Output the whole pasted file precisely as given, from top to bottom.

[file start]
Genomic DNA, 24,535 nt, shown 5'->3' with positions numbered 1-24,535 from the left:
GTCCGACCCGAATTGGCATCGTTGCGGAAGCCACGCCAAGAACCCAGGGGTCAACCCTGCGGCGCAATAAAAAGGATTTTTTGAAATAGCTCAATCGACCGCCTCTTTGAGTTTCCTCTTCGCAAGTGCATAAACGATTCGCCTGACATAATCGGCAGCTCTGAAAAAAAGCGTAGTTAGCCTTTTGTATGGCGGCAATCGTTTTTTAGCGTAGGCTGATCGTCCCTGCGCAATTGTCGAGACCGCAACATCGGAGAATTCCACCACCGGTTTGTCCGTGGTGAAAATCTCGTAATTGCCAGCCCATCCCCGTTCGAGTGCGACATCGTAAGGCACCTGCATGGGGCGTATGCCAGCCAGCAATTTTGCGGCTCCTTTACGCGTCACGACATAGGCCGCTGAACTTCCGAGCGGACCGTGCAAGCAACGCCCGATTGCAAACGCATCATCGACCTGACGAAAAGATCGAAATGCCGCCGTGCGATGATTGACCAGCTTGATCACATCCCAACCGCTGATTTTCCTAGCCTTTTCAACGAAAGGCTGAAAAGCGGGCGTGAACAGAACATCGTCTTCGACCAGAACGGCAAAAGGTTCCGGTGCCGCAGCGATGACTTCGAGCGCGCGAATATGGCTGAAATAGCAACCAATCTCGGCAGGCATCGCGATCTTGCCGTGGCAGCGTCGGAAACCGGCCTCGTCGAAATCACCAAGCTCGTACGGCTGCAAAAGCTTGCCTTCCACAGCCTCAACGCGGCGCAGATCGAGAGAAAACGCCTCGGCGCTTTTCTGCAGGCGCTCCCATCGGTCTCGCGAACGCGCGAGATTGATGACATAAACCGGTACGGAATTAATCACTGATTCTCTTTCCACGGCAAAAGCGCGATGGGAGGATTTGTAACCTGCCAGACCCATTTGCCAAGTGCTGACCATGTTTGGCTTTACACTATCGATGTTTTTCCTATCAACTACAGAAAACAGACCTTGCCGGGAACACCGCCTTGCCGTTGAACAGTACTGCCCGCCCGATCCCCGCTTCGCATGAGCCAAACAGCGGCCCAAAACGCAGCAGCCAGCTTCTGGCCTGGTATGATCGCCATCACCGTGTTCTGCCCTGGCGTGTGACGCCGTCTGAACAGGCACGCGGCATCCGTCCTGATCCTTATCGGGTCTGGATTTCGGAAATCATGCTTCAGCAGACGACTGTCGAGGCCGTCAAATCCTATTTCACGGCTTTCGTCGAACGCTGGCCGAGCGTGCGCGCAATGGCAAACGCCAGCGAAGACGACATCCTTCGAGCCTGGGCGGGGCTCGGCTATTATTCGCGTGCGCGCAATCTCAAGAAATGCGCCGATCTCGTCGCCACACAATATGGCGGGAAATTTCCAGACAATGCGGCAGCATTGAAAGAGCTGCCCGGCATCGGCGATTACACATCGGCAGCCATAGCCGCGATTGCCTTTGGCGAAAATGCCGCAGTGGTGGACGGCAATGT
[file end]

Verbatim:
Genomic DNA, 24,535 nt, shown 5'->3' with positions numbered 1-24,535 from the left:
GTCCGACCCGAATTGGCATCGTTGCGGAAGCCACGCCAAGAACCCAGGGGTCAACCCTGCGGCGCAATAAAAAGGATTTTTTGAAATAGCTCAATCGACCGCCTCTTTGAGTTTCCTCTTCGCAAGTGCATAAACGATTCGCCTGACATAATCGGCAGCTCTGAAAAAAAGCGTAGTTAGCCTTTTGTATGGCGGCAATCGTTTTTTAGCGTAGGCTGATCGTCCCTGCGCAATTGTCGAGACCGCAACATCGGAGAATTCCACCACCGGTTTGTCCGTGGTGAAAATCTCGTAATTGCCAGCCCATCCCCGTTCGAGTGCGACATCGTAAGGCACCTGCATGGGGCGTATGCCAGCCAGCAATTTTGCGGCTCCTTTACGCGTCACGACATAGGCCGCTGAACTTCCGAGCGGACCGTGCAAGCAACGCCCGATTGCAAACGCATCATCGACCTGACGAAAAGATCGAAATGCCGCCGTGCGATGATTGACCAGCTTGATCACATCCCAACCGCTGATTTTCCTAGCCTTTTCAACGAAAGGCTGAAAAGCGGGCGTGAACAGAACATCGTCTTCGACCAGAACGGCAAAAGGTTCCGGTGCCGCAGCGATGACTTCGAGCGCGCGAATATGGCTGAAATAGCAACCAATCTCGGCAGGCATCGCGATCTTGCCGTGGCAGCGTCGGAAACCGGCCTCGTCGAAATCACCAAGCTCGTACGGCTGCAAAAGCTTGCCTTCCACAGCCTCAACGCGGCGCAGATCGAGAGAAAACGCCTCGGCGCTTTTCTGCAGGCGCTCCCATCGGTCTCGCGAACGCGCGAGATTGATGACATAAACCGGTACGGAATTAATCACTGATTCTCTTTCCACGGCAAAAGCGCGATGGGAGGATTTGTAACCTGCCAGACCCATTTGCCAAGTGCTGACCATGTTTGGCTTTACACTATCGATGTTTTTCCTATCAACTACAGAAAACAGACCTTGCCGGGAACACCGCCTTGCCGTTGAACAGTACTGCCCGCCCGATCCCCGCTTCGCATGAGCCAAACAGCGGCCCAAAACGCAGCAGCCAGCTTCTGGCCTGGTATGATCGCCATCACCGTGTTCTGCCCTGGCGTGTGACGCCGTCTGAACAGGCACGCGGCATCCGTCCTGATCCTTATCGGGTCTGGATTTCGGAAATCATGCTTCAGCAGACGACTGTCGAGGCCGTCAAATCCTATTTCACGGCTTTCGTCGAACGCTGGCCGAGCGTGCGCGCAATGGCAAACGCCAGCGAAGACGACATCCTTCGAGCCTGGGCGGGGCTCGGCTATTATTCGCGTGCGCGCAATCTCAAGAAATGCGCCGATCTCGTCGCCACACAATATGGCGGGAAATTTCCAGACAATGCGGCAGCATTGAAAGAGCTGCCCGGCATCGGCGATTACACATCGGCAGCCATAGCCGCGATTGCCTTTGGCGAAAATGCCGCAGTGGTGGACGGCAATGT